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Entertainment different in the 1940s

By Myra Lee Adams Goff

Doing research on the Sophienburg Hill property brings back memories of my 7th and 8th grade at New Braunfels High School. How does the museum fit together with the 7th and 8th grades, you ask? Here’s the story:

My introduction to the first two years in NBHS, the 7th and 8th grades, were totally filled with activities where boys and girls interacted with one another. This may sound strange to you, but at Lamar Elementary (for me up to 6th grade), the boys were in the back playground and the girls in the front. An occasional wave was about as close as we got. I’m talking about the era of Shirley Temple and the Our Gang comedy boys. So going to the big NBHS was quite a culture shock.

But boys and girls were eager to meet each other, even 7th graders. The PTA tried to address this need by providing places where students could get together. The first of these places was above the Jacob Mendlovitz Dept. Store downtown on San Antonio St. (now the Antique Mall on the corner of San Antonio St. and Castell Ave. The upstairs was open to students on week-ends and chaperoned by PTA members, mostly mothers). The wooden floor made wonderful dancing to the Nickelodeon. Occasionally someone would entertain with a skit or a song.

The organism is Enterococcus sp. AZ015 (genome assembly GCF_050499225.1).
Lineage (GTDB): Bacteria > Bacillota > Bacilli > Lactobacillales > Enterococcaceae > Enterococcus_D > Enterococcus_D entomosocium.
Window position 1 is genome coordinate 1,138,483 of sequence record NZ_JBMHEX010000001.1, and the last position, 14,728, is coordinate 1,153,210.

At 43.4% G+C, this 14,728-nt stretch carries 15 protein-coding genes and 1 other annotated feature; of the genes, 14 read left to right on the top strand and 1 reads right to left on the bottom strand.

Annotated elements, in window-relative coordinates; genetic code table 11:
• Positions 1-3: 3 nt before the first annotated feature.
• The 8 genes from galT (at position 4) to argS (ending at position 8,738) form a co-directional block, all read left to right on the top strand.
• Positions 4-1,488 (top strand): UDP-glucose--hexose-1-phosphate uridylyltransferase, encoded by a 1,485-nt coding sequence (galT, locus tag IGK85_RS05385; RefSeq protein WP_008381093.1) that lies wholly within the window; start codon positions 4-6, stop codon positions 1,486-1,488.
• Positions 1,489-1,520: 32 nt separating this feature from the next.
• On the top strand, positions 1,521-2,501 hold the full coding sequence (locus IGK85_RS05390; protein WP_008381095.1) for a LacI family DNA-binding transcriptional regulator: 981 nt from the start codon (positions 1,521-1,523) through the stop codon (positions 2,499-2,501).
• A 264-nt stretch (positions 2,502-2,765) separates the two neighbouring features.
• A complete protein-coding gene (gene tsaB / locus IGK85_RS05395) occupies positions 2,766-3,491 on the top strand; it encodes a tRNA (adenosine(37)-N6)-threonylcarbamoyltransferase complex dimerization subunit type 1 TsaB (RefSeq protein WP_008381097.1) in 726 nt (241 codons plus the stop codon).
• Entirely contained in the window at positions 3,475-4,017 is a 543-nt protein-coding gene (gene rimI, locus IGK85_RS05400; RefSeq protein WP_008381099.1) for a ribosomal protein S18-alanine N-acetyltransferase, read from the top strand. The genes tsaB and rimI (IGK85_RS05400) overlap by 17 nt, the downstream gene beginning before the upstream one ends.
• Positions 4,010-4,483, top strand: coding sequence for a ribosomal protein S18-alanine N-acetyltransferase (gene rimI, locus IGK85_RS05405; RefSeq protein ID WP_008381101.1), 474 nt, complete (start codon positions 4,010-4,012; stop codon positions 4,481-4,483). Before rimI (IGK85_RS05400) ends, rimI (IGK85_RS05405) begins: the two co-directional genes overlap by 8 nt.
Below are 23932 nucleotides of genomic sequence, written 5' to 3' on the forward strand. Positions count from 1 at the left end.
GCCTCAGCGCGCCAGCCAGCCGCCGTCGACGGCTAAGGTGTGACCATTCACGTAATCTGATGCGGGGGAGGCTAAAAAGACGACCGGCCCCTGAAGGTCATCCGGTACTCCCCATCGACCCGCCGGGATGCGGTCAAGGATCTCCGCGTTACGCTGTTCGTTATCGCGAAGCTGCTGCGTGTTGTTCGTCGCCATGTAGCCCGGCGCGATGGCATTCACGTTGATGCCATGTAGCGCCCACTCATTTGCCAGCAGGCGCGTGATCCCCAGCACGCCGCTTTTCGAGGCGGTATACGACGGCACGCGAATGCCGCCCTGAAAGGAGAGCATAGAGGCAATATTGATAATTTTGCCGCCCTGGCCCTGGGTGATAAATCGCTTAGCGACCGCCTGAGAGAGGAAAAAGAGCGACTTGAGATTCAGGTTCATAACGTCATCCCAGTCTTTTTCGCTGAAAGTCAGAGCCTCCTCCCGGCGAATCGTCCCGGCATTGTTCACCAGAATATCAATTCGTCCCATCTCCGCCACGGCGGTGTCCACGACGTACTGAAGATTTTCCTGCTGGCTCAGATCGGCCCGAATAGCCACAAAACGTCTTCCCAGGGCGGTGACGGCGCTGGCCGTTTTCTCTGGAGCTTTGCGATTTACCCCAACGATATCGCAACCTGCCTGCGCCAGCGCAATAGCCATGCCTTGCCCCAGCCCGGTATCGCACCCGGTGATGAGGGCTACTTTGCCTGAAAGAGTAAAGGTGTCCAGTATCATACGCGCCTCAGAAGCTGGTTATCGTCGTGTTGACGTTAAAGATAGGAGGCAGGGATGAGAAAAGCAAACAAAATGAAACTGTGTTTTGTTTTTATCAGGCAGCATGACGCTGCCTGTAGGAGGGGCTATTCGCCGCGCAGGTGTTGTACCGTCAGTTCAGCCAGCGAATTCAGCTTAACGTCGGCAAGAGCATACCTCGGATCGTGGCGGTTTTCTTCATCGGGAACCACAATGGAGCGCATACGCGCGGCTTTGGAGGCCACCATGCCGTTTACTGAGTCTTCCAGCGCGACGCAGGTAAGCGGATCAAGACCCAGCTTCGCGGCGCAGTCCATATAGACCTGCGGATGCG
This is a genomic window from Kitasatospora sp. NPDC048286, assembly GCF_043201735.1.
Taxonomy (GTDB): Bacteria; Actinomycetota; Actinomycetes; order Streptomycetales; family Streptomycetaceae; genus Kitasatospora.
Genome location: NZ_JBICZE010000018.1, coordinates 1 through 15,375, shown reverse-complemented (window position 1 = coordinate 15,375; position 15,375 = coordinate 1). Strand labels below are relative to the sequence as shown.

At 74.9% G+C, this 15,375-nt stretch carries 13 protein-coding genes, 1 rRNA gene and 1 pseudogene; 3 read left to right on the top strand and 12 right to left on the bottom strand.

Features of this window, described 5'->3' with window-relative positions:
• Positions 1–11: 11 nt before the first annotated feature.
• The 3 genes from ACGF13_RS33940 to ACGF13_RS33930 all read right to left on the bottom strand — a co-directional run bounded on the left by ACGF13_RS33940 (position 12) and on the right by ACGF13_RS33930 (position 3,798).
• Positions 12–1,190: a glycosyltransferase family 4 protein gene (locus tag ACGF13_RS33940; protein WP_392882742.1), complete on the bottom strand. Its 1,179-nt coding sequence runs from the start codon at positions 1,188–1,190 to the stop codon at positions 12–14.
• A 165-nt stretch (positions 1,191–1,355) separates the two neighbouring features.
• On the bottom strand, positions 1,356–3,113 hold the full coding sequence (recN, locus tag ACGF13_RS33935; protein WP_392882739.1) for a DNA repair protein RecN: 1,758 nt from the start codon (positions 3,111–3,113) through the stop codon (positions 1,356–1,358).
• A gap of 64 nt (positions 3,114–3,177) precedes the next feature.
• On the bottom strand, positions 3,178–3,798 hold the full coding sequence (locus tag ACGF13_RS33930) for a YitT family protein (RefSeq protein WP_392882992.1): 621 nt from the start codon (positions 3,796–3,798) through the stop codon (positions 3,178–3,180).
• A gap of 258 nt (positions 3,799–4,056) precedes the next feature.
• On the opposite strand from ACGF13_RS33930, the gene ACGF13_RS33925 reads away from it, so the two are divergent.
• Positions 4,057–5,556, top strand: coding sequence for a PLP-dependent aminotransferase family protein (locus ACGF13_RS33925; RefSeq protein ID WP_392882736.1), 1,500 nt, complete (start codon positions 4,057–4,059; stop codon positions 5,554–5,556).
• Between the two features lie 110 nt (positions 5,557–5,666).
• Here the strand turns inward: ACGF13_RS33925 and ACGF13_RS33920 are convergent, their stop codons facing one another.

Needless to say, the location wasn’t too popular with the downtown merchants and when someone crawled out on the window awning over the sidewalk, it was time to look for another place.

On Butcher St. the school district had a big building that was converted into an entertainment center called the “Unicorn Stables.” Open to all NBHS students, there was dancing and even skating party nights. It even hosted formal dances.

But all this planned activity was not enough for the Shirley Temple/Our Gang 7th grade crowd. We had enough of all that planned activity. We already had the Mariners and the Sea Scouts who often interacted with each other on Lake Dunlap. Mariners were the top echelon Girl Scouts and the Sea Scouts were the top echelon Boy Scouts. As fate would have it, the Mariner adult leader and the Sea Scout adult leader both had family camps on Lake Dunlap. It was only natural that the two groups would meet at the same time at the lake. The boys took delight in showing off their boating skills by dumping the girls out of the boat into the water. Blue jeans and saddle oxford shoes weighed a ton.